The third in a series of reflections following a visit to Rome to discover its links with the early Christian church and the church as it is today
I suppose I have a kind of ‘love-hate’ relationship with St Paul… actually hate would be much too strong a word. In my Norfolk ancestor’s parlance, he ‘crazes’ me or even more accurately, he agitates me. Which is actually no bad thing, as it leads me to have to really think about what the reasons were behind what he said and did.
Peter may be predominately remembered within the very centre of the Vatican City State, but it is without the walls of Rome that Paul has his resting place. I wrote in my first reflection about the grandiosity of St Peter’s Basilica, and approaching the Basilica of St Paul Without the Walls after a short train journey, did nothing to dispel my sense that here was yet another ‘cathedral on steroids’, as one member of our group put it.
Even so, the majestic colonnaded entrance, over which glowed the breathtakingly beautiful facade, seemed like a peaceful place to sit in that in-between space; with the world rushing by outside and a promise of something extra special to come on the inside. Even the arrival of a couple of noisy excited school groups couldn’t quite break into the moment; but it was time to move on.
Entering by the newest papal door, of which there are three, we were reminded that Paul is said to have been martyred by having his head struck off – and this was rather graphically portrayed in one of the door panel. Knelt before a Roman executioner; his hands in chains; the person who through his fragmentary unilateral correspondence has possibly done more to shape our understanding of the Early Church was swiftly silenced – although one could imagine that he was probably still evangelising even as the blade swished through the air.
One night the Lord said to Paul in a vision, ‘Do not be afraid, but speak and do not be silent – Acts 18:9
The interior of the church, as the panoramic view above suggests, seemed vast and uncrowded, and yet still conveyed an air of intimacy – although there was some undignified jostling in front of his tomb, where those who knelt in prayer suddenly became aware of cameras by the side of their heads as other desperately tried to ensure they had ‘captured’ the exact record of where his bones lay.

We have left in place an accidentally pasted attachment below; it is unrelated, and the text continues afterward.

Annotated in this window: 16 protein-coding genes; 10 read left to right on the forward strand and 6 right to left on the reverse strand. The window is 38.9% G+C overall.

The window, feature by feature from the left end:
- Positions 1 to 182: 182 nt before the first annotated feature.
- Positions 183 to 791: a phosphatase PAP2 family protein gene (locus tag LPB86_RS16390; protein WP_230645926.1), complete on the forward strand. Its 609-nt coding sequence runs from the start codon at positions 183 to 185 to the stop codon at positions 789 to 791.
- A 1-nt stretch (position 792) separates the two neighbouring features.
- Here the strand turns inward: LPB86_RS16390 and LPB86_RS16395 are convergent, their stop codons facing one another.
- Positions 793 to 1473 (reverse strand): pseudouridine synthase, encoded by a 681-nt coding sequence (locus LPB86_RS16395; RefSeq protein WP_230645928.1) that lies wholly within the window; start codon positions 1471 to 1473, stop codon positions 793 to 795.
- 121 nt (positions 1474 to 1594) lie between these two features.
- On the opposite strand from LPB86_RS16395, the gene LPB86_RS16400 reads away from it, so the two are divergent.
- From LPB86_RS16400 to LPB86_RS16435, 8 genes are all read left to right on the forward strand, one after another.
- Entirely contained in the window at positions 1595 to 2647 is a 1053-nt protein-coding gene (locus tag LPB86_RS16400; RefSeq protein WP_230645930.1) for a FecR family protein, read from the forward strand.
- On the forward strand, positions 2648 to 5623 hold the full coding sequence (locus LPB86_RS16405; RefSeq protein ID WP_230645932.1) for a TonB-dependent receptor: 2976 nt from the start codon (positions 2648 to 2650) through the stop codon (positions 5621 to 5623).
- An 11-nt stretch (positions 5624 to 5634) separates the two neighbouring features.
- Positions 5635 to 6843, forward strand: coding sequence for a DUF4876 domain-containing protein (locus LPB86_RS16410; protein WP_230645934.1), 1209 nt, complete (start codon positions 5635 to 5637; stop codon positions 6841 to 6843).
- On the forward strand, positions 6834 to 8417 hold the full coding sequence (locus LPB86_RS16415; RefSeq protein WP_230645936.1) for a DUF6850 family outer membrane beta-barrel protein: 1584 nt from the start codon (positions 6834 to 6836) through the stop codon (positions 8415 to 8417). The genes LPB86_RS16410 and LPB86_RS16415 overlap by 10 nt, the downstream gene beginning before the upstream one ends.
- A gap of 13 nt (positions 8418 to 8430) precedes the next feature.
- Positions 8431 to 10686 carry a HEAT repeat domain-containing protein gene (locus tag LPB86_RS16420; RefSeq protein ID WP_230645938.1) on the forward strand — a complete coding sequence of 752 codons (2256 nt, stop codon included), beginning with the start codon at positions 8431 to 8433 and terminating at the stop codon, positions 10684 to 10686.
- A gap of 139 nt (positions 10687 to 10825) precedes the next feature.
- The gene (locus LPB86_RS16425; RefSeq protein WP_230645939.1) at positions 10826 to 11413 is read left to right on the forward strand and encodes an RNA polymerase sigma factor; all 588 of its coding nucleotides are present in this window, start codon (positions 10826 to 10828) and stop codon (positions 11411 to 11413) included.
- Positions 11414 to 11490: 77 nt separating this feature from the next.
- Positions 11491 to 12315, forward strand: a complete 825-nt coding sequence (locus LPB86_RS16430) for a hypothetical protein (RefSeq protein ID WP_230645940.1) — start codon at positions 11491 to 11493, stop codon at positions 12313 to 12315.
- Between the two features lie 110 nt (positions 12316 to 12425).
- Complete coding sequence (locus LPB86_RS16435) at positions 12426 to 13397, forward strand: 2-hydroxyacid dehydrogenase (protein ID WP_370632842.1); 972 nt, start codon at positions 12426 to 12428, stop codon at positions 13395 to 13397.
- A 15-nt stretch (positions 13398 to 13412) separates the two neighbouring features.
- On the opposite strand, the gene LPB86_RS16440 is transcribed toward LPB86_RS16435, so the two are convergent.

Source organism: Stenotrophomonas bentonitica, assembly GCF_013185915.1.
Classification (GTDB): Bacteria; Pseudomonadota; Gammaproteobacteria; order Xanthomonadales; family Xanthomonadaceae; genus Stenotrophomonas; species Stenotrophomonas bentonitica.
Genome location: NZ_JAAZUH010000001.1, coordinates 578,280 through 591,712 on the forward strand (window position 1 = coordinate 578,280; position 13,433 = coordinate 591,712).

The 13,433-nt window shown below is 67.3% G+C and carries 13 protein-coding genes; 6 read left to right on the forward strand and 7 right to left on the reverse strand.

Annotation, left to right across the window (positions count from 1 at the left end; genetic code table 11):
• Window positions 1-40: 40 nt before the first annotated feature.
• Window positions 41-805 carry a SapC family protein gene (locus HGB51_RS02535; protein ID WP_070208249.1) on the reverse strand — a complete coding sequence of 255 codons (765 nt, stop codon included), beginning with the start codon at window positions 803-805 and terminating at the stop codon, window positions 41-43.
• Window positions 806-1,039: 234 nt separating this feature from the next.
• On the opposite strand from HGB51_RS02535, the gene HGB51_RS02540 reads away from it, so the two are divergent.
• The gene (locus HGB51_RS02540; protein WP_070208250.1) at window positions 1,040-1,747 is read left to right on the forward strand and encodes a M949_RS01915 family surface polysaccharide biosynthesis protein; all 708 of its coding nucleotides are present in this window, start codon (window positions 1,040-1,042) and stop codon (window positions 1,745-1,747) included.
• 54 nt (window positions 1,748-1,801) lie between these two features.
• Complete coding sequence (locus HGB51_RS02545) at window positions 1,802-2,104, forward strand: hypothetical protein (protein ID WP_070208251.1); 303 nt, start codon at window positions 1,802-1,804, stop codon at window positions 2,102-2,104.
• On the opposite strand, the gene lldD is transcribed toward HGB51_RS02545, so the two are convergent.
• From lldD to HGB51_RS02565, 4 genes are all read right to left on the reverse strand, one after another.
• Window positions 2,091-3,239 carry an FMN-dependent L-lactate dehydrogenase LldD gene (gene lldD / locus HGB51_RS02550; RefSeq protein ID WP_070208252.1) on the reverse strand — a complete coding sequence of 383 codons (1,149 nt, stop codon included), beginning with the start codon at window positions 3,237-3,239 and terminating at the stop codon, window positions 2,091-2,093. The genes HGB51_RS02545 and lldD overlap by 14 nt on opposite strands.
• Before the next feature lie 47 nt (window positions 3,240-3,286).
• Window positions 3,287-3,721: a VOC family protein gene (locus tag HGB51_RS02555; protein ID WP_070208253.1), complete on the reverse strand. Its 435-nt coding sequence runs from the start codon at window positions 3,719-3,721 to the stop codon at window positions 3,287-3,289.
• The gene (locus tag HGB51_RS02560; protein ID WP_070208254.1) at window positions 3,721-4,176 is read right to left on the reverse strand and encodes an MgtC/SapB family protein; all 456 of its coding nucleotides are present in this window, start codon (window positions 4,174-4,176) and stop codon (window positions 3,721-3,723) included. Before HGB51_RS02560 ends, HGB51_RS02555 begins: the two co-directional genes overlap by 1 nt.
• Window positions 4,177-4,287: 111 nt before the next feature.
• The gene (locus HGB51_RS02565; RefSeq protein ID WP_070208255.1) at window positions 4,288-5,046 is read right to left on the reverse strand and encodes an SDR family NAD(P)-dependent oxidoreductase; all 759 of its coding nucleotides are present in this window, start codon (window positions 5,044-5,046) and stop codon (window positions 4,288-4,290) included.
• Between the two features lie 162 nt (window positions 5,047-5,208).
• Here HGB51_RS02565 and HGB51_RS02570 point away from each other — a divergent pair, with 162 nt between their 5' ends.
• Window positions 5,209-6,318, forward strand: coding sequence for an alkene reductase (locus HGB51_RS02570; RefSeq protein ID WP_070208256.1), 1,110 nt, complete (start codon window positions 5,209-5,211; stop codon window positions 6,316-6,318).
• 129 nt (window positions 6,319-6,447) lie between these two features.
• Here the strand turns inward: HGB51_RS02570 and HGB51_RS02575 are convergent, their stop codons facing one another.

Commercialism was also alive and well, in that for €1 you could light up the apse for a short period of time – enough for all to take advantage of another’s generosity, as evidenced by the rush as the light flicked on to stand as central as you could to it and the flashes and clicks of numerous cameras!
For all its beauty though, it was another place that has become associated with St Paul that had a much more profound effect on me and helped me to reconcile some of my thoughts about Paul’s discipleship.
A simple, now below street level house in the centre of Rome, is said to be the place where Paul was held, in chains, under house arrest. Standing in that bare cell of a room, and listening to Paul speak through the words of what was probably his last recorded letter before his death, the presence of the Holy Spirit was palpable.
Remember Jesus Christ, raised from the dead, a descendant of David—that is my gospel, for which I suffer hardship, even to the point of being chained like a criminal. But the word of God is not chained – 2 Timothy 2:8-9
Here was a man who at every point following his dramatic conversion, tried to emulate to the nth degree the life of Jesus; a man who held stong views on how the Gospel was to be interpreted; a man, who to our 21st century eyes may appear at times misogynistic, fanatical and arrogant; a man who was not afraid to play the Roman citizen trump card from time to time, and yet through his sheer determination, unwavering belief and absolute trust in the Truth, demonstrated powerfully what it means to live and die for Christ.
I suspect that I will continue to wrestle with my views on St Paul, but meeting him in the places where he dared to follow God’s will for his life can only lead to a greater understanding of his place in God’s mission
For I am the least of the apostles, unfit to be called an apostle, because I persecuted the church of God. But by the grace of God I am what I am, and his grace towards me has not been in vain. On the contrary, I worked harder than any of them—though it was not I, but the grace of God that is with me – 1 Corinthians 15:9-10